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Understanding observables in QM

  1. Jan 9, 2008 #1
    Hi community,

    In the past weeks I'm busy ordering my thought on quantum mechanics. Somehow I really like to understand this part of physics, I don't want to just make a good exam. That's why I started writing down everything I know on quantum mechanics (from a mathematical point of view) and try to fill in the gaps. Most questions I had could be answered by studying my books or reading up on the internet. But I have never really understood how operators are formed.

    All books and articles I found simply give the operators for momentum and location in momentum space or position space. Or they postulate that observables are represented by self-adjoint operators, from which I can't see how the actual operators are formed.

    So could someone of more knowledge then me shed some light on this subject? Thanks in advance.

    Last edited: Jan 9, 2008
  2. jcsd
  3. Jan 9, 2008 #2


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    can you tell us which books and then we can recommend some more?

    In terms of vectors (representing the state of the system), an operator acts on a vector and returns another (probably different) vector. I.e., it's a function of a vector whose value is a vector.

    An observable is *defined* as a self-adjoint operator whose eigenvectors form a basis for the space.
  4. Jan 9, 2008 #3


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    Maybe I am wrong, but I think the OP is asking how we can know that the observables in QM are related to quantities we actually measure.
    While it is true that observables are easy to define mathematically there is -as far as I know- no "algorithm" that can be used to derive an operator for a given measurable quantity (all observables can of course be measured in principle, but that is not the same thing as knowing that apparatus A will measure the expectation value of a certain operator).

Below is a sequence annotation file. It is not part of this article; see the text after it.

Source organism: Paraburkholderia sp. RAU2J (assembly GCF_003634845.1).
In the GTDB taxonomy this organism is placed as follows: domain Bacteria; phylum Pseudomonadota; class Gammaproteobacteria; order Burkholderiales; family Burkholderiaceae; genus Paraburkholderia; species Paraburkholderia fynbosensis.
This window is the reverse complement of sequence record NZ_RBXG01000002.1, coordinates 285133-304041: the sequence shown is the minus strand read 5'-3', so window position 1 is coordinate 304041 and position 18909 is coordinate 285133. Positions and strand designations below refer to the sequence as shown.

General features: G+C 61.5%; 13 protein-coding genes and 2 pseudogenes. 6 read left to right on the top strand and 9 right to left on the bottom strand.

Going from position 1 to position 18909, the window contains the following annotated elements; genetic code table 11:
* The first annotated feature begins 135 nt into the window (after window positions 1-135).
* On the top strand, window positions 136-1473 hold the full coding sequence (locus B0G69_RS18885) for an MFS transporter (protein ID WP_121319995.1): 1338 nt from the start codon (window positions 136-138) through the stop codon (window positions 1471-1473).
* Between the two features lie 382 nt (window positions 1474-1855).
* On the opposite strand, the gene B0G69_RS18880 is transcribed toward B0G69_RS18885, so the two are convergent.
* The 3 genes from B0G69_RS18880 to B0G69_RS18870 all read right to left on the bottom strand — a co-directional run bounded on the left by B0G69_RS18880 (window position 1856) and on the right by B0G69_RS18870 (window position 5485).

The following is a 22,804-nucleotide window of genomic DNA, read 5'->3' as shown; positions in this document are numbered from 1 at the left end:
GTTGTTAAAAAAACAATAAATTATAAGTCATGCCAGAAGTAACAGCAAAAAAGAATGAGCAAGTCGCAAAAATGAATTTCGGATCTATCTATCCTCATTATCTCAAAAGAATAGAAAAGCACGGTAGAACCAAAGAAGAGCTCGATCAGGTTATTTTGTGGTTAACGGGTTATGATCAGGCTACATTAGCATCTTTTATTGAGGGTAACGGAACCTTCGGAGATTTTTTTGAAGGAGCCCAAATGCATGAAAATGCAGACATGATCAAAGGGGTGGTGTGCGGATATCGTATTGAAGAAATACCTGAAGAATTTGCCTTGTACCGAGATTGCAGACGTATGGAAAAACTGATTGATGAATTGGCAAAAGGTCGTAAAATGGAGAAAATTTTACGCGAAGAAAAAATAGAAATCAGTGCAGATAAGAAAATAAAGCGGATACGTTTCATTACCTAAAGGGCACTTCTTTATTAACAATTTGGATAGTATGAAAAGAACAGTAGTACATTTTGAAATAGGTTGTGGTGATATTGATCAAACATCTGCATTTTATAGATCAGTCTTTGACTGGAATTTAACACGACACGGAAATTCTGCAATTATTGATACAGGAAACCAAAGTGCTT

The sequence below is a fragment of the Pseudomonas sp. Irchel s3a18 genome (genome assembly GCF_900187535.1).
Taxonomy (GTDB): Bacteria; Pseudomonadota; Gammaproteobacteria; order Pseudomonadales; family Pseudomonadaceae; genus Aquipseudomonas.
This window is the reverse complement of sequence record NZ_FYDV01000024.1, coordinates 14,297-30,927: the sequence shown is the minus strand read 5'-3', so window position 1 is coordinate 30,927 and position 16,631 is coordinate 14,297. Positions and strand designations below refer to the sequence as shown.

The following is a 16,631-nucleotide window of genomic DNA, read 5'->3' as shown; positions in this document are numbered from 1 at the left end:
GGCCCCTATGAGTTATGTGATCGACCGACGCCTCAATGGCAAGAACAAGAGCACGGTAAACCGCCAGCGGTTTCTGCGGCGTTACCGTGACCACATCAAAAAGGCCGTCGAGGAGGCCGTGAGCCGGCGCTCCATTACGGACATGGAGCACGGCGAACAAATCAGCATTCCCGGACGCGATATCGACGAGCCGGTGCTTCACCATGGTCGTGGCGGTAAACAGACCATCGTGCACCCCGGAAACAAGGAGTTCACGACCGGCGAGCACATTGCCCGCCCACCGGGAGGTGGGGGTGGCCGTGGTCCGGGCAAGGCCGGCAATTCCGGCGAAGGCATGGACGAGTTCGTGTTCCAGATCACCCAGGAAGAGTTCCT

I have seen a few "derivations" but they mainly focus on using physical "intuition" (e.g. drawing analogies etc) and then showing that the operator has a set of useful properties. However, sometimes this is far from obvious and there are quite a few papers where the authors argue for or agains a certain operator being the "correct" one for a certain measurement.
  5. Jan 9, 2008 #4
    First of all thanks for the reply, but it isn't exactly what I was looking for.

    Lets start of with the books I've been using:
    *Introductory quantum mechanics (fourth edition) by R.L. Liboff (the book used in the course I'm following).
    *Quantum physics by S. Gasiorowicz
    *Quantum mechanics by C. Cohen-Tannoudji, B Diu and F. Laloe (not in my possession at the moment).

    The answer you give is what I've been hearing over and over, sorry if I was unclear in my initial post. What I was really interested in is why the momentum operator in position space looks the way it does:
    [tex] -i \hbar \frac {\partial} {\partial x} [/tex]

    Ah, I just received an e-mail with the new reply from f95toli. Also thanks for the reply.
    That is indeed what I was asking about. Could you perhaps point me to such a derivation? I understand that it won't be of much help, but I would like to have some pointer at least.
  6. Jan 9, 2008 #5


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    in fact, there is an algorithm:

    take the classical quantity which you are interested in measuring (which is a function of 'x' and 'p') and symmetrize it wrt to 'x' and 'p' and then promote 'x' and 'p' to operators.

  7. Jan 9, 2008 #6


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    That method usually works quite well, but there are cases when it is not as straigtforward. One example would be the fact that it us not always possible to replace a classical current with the Heisenberg current operator, the reason is that the latter does not commute with itself at different times. This is a problem when e.g. studying noise since we then need to calculate the autocorrelation function*.

    *one way to avoid the problem is to instead use a symmetrized product, this is often used in various books but might in fact be wrong; it can be argued that measurements of e.g. excess noise is in fact be measuring the non-symmetrized product.
    See. e.g. Gasih et al
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